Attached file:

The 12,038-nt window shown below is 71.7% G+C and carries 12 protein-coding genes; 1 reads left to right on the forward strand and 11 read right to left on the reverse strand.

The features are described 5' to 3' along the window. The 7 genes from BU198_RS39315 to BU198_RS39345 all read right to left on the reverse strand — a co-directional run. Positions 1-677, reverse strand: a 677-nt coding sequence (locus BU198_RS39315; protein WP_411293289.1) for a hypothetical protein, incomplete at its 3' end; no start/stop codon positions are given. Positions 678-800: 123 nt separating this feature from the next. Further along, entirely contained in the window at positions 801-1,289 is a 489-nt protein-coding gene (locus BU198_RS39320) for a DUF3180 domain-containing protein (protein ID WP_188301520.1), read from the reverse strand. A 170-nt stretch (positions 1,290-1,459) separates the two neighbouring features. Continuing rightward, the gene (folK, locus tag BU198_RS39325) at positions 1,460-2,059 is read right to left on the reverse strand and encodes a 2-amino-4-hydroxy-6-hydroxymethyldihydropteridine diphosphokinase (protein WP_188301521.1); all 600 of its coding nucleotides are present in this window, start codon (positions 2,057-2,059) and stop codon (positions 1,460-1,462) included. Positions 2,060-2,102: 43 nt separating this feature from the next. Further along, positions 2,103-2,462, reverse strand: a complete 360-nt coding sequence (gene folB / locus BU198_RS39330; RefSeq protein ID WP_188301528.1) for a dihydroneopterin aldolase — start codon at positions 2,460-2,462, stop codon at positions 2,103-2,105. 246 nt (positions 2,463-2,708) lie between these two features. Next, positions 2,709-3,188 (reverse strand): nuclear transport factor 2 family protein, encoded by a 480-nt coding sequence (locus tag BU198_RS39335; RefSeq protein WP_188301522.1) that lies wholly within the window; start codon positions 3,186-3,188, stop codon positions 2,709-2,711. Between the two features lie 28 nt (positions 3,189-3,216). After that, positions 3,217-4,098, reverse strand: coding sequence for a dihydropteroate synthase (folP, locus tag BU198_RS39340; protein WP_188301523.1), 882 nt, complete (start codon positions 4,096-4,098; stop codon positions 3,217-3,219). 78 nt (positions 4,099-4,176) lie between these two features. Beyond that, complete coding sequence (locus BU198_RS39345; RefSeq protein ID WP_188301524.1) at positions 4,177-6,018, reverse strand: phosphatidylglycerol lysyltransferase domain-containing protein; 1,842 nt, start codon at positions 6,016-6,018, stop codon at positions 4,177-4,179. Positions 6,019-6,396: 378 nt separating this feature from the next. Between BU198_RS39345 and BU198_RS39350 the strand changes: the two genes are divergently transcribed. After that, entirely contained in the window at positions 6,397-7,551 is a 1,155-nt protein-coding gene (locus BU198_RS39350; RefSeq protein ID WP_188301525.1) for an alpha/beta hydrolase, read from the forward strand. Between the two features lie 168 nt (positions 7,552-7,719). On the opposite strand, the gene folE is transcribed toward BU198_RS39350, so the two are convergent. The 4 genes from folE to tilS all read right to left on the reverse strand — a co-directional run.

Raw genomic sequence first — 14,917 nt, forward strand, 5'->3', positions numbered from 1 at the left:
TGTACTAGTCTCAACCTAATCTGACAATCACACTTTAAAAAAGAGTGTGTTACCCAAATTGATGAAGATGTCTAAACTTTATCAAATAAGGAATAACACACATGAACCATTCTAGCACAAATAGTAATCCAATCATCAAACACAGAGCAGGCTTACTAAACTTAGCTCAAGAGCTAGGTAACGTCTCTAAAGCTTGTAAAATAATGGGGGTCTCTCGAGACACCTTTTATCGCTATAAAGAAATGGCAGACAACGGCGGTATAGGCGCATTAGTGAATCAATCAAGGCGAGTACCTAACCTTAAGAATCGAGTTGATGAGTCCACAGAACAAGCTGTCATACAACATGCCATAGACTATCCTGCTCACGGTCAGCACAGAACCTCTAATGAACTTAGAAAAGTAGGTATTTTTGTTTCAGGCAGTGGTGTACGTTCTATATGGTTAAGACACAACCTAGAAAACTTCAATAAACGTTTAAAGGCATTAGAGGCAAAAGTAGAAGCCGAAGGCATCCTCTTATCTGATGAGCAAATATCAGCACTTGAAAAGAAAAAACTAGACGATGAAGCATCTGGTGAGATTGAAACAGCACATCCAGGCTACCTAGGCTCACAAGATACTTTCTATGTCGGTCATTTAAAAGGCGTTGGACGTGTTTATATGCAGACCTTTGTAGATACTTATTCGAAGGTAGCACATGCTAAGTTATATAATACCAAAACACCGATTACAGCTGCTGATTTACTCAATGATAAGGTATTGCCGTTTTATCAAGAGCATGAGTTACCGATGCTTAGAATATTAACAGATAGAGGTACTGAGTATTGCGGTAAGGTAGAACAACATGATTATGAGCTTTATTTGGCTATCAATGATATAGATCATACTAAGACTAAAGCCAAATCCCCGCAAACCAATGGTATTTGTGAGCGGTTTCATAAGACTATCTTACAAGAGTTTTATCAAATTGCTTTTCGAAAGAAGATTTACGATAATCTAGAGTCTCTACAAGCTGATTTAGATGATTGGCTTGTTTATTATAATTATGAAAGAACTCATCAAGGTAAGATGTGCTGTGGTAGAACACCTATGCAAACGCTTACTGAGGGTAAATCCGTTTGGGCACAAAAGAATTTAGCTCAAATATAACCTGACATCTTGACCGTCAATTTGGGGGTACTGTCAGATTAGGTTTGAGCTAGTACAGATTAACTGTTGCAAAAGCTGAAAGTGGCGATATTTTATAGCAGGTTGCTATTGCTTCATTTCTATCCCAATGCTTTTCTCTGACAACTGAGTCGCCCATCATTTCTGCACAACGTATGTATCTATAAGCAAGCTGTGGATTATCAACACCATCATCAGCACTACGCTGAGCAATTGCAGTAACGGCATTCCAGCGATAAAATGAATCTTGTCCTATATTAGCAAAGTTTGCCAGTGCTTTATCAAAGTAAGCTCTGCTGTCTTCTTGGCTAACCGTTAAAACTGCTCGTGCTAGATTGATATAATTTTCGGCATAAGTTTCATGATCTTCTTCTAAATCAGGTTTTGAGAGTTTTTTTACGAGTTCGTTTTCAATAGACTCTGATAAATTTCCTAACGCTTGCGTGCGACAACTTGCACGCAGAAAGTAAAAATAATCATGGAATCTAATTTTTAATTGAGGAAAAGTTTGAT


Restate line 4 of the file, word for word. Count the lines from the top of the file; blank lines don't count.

TGTACTAGTCTCAACCTAATCTGACAATCACACTTTAAAAAAGAGTGTGTTACCCAAATTGATGAAGATGTCTAAACTTTATCAAATAAGGAATAACACACATGAACCATTCTAGCACAAATAGTAATCCAATCATCAAACACAGAGCAGGCTTACTAAACTTAGCTCAAGAGCTAGGTAACGTCTCTAAAGCTTGTAAAATAATGGGGGTCTCTCGAGACACCTTTTATCGCTATAAAGAAATGGCAGACAACGGCGGTATAGGCGCATTAGTGAATCAATCAAGGCGAGTACCTAACCTTAAGAATCGAGTTGATGAGTCCACAGAACAAGCTGTCATACAACATGCCATAGACTATCCTGCTCACGGTCAGCACAGAACCTCTAATGAACTTAGAAAAGTAGGTATTTTTGTTTCAGGCAGTGGTGTACGTTCTATATGGTTAAGACACAACCTAGAAAACTTCAATAAACGTTTAAAGGCATTAGAGGCAAAAGTAGAAGCCGAAGGCATCCTCTTATCTGATGAGCAAATATCAGCACTTGAAAAGAAAAAACTAGACGATGAAGCATCTGGTGAGATTGAAACAGCACATCCAGGCTACCTAGGCTCACAAGATACTTTCTATGTCGGTCATTTAAAAGGCGTTGGACGTGTTTATATGCAGACCTTTGTAGATACTTATTCGAAGGTAGCACATGCTAAGTTATATAATACCAAAACACCGATTACAGCTGCTGATTTACTCAATGATAAGGTATTGCCGTTTTATCAAGAGCATGAGTTACCGATGCTTAGAATATTAACAGATAGAGGTACTGAGTATTGCGGTAAGGTAGAACAACATGATTATGAGCTTTATTTGGCTATCAATGATATAGATCATACTAAGACTAAAGCCAAATCCCCGCAAACCAATGGTATTTGTGAGCGGTTTCATAAGACTATCTTACAAGAGTTTTATCAAATTGCTTTTCGAAAGAAGATTTACGATAATCTAGAGTCTCTACAAGCTGATTTAGATGATTGGCTTGTTTATTATAATTATGAAAGAACTCATCAAGGTAAGATGTGCTGTGGTAGAACACCTATGCAAACGCTTACTGAGGGTAAATCCGTTTGGGCACAAAAGAATTTAGCTCAAATATAACCTGACATCTTGACCGTCAATTTGGGGGTACTGTCAGATTAGGTTTGAGCTAGTACAGATTAACTGTTGCAAAAGCTGAAAGTGGCGATATTTTATAGCAGGTTGCTATTGCTTCATTTCTATCCCAATGCTTTTCTCTGACAACTGAGTCGCCCATCATTTCTGCACAACGTATGTATCTATAAGCAAGCTGTGGATTATCAACACCATCATCAGCACTACGCTGAGCAATTGCAGTAACGGCATTCCAGCGATAAAATGAATCTTGTCCTATATTAGCAAAGTTTGCCAGTGCTTTATCAAAGTAAGCTCTGCTGTCTTCTTGGCTAACCGTTAAAACTGCTCGTGCTAGATTGATATAATTTTCGGCATAAGTTTCATGATCTTCTTCTAAATCAGGTTTTGAGAGTTTTTTTACGAGTTCGTTTTCAATAGACTCTGATAAATTTCCTAACGCTTGCGTGCGACAACTTGCACGCAGAAAGTAAAAATAATCATGGAATCTAATTTTTAATTGAGGAAAAGTTTGAT